Venomous snakes and insects are to be found in the deserts of Egypt, so be careful when hiking; wear cover-toe shoes and avoid getting into nooks and crannies. Use long sticks to overturn rocks and always beware of your feet position. Be aware of the guide accompanying you as to ascertain he is proficient at least in fundamental first-aid administration and emergency management.
Though mosquitoes and other stinging bugs may not be lethal, they can most definitely spoil the good times. Luxury hotels and resorts fumigate appropriately and preserve the quality of rooms. However, if you are lodging in lesser hotels, it is advisable for you to have a bug repellant and insecticide nearby even though there are several toxic sprays to be found in the local marketplace.
Egypt has been affected by poor air quality, especially in Cairo. Some government source claim that the circumstances have gotten better recently, however, levels of lead and particulate in Cairo very often surpass comparatively slack household standards and are very often over the amounts well thought-out to be safe by global standards. Asthmatic visitors or others with respiratory illnesses are strongly advised to cut-down on their duration in Cairo.
Sun/Elements/Extreme Weather Exposure
Egypt is extremely hot during the summer months, with heat waves and sun burns being probable issues. Arm yourself with quality sunscreen, sun hat, and a means of rehydration such as oral rehydration salts available for purchase around LE 20 ($1.3) per dose at most Egyptian pharmacies.
The number of HIV/AIDS cases in Egypt is uncertain. An estimate by UNAIDS in 2017 indicates about 6,230 persons living with HIV in Egypt. With the general reservation connected with AIDS, the low alertness towards the preventive methods among IV-drug users and other high-risk groups, as well as the constraint of getting tested anonymously, it is likely that the reported figures have been understated. Protection against HIV/AIDS like condoms is easily obtainable from pharmacies.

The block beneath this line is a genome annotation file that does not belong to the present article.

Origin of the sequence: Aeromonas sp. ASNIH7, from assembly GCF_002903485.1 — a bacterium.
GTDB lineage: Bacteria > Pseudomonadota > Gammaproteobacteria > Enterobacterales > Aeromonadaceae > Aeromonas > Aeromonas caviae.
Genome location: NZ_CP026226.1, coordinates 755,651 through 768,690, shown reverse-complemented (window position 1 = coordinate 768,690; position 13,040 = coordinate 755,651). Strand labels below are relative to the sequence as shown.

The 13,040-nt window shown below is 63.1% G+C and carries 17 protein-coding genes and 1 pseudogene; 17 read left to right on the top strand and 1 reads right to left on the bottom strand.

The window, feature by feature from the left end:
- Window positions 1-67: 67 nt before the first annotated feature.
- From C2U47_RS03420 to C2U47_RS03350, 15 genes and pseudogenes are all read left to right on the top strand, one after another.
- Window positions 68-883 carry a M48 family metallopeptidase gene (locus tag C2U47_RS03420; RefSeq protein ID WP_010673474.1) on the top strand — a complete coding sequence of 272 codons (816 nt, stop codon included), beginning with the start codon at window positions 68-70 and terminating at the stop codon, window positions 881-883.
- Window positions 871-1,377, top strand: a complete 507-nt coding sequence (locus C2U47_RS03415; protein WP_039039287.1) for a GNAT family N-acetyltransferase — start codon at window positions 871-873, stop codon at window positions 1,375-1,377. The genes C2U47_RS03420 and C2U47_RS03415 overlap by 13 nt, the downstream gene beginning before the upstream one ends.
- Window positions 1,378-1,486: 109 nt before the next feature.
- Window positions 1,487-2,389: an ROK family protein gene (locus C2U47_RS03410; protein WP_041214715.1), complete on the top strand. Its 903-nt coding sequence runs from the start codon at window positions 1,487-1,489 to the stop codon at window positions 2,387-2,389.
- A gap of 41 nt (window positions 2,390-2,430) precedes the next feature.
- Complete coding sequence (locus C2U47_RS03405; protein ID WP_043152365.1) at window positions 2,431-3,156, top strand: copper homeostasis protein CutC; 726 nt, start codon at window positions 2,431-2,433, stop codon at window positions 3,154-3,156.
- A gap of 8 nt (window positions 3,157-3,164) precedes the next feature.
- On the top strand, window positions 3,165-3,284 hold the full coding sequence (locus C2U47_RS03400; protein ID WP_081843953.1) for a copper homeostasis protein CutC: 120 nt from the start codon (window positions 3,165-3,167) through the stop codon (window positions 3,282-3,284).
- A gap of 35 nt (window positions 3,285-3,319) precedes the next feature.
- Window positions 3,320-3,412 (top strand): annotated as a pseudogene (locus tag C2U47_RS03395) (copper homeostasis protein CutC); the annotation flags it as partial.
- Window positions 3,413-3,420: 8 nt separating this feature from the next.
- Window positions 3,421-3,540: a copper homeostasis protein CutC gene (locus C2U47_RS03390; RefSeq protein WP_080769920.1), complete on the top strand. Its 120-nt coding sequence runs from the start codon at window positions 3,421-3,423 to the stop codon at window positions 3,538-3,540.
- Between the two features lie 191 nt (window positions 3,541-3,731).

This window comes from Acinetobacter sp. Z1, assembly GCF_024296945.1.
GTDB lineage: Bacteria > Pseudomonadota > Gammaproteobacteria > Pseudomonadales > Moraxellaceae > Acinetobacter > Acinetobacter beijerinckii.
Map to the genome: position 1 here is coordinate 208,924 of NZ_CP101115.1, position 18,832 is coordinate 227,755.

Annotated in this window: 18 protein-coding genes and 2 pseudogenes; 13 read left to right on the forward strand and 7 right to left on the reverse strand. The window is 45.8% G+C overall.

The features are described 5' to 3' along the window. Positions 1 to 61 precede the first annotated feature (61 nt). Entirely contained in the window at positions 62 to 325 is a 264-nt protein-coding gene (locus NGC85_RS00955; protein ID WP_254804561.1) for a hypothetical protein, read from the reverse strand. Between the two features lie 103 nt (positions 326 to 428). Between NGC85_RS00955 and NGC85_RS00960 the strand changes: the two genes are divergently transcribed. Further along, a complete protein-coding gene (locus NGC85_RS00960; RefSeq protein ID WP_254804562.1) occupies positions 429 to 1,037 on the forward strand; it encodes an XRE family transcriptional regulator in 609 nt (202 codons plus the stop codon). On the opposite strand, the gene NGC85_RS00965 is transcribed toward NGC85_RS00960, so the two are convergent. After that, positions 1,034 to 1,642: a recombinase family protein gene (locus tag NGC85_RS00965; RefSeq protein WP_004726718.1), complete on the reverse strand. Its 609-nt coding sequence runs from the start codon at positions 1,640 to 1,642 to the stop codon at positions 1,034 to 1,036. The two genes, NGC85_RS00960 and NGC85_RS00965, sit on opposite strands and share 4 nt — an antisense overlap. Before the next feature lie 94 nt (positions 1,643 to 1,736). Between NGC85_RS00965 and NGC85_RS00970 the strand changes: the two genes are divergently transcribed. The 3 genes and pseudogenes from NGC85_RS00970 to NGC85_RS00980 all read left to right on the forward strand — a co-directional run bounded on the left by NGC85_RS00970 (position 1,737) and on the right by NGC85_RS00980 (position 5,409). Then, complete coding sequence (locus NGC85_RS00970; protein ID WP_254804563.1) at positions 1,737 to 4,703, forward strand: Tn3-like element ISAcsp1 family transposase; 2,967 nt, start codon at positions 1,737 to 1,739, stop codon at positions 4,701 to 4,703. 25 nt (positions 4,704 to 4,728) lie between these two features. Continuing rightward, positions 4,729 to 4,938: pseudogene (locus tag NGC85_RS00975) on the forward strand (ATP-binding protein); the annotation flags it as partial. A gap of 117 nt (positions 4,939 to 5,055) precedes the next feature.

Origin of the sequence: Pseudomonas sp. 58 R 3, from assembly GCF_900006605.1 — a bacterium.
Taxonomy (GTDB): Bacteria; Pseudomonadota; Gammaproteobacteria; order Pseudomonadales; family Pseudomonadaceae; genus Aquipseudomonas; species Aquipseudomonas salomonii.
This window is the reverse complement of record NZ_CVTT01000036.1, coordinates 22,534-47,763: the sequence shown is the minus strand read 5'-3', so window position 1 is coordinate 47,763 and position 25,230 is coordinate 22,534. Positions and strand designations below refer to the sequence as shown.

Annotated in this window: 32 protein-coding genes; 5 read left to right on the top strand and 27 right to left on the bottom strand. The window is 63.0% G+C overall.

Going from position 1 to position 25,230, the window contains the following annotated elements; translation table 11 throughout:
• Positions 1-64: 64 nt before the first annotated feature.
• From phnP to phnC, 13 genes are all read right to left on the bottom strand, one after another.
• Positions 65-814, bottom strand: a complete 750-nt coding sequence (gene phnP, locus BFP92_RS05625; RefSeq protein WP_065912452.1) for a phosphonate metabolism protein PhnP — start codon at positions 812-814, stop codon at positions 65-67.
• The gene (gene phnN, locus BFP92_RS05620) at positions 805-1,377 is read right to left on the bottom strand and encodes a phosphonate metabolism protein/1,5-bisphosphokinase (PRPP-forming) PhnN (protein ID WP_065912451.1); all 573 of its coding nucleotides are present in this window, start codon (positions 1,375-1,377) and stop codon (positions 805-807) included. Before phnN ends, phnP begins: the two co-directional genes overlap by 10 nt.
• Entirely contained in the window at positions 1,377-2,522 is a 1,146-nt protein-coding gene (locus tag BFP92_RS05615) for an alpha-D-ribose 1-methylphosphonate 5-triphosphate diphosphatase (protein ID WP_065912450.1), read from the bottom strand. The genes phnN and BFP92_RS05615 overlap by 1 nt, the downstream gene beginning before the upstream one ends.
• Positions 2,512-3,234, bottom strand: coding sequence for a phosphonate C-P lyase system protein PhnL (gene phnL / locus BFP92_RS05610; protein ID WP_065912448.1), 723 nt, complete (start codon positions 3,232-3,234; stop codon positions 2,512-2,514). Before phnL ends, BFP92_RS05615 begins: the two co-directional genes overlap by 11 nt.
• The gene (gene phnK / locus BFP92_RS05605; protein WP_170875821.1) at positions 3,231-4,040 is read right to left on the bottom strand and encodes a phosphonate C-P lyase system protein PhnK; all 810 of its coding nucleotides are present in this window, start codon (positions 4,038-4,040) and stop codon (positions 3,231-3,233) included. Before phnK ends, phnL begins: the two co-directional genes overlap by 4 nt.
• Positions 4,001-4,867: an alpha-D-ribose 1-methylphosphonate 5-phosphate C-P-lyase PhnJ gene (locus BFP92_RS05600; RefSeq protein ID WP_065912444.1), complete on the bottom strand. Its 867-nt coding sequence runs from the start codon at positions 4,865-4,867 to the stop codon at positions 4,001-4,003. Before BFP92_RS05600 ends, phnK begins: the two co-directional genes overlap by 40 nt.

What to Do if You Get Sick Away From Home
The highest rated private clinics and hospitals in Cairo are mentioned the “Fast Facts” segment, but you should note that these services do not match foreign standards.
At all times and in all Egyptian hospitals, cash would be required directly for any services rendered. Therefore, always ensure to have your wallet or purse on you when you arrive at a clinic, in case of an urgent situation.
Discover the extent of medical services covered by your health insurance and also reflect on purchasing medical travel insurance, as Medicare and Medicaid are not active outside the United States.
Seek guidance from your physician prior to your travel if you bear any persistent illness. In order to get through security at the airport, ensure your prescription drugs are properly packed in their original containers with appropriate labels and in your hand luggage. Also have the common name of these medicines with you just in case the local pharmacist does not know the trade name. Keep off from purchasing prescription medicine in Egypt as there is no assurance of its manufacture quality regulations.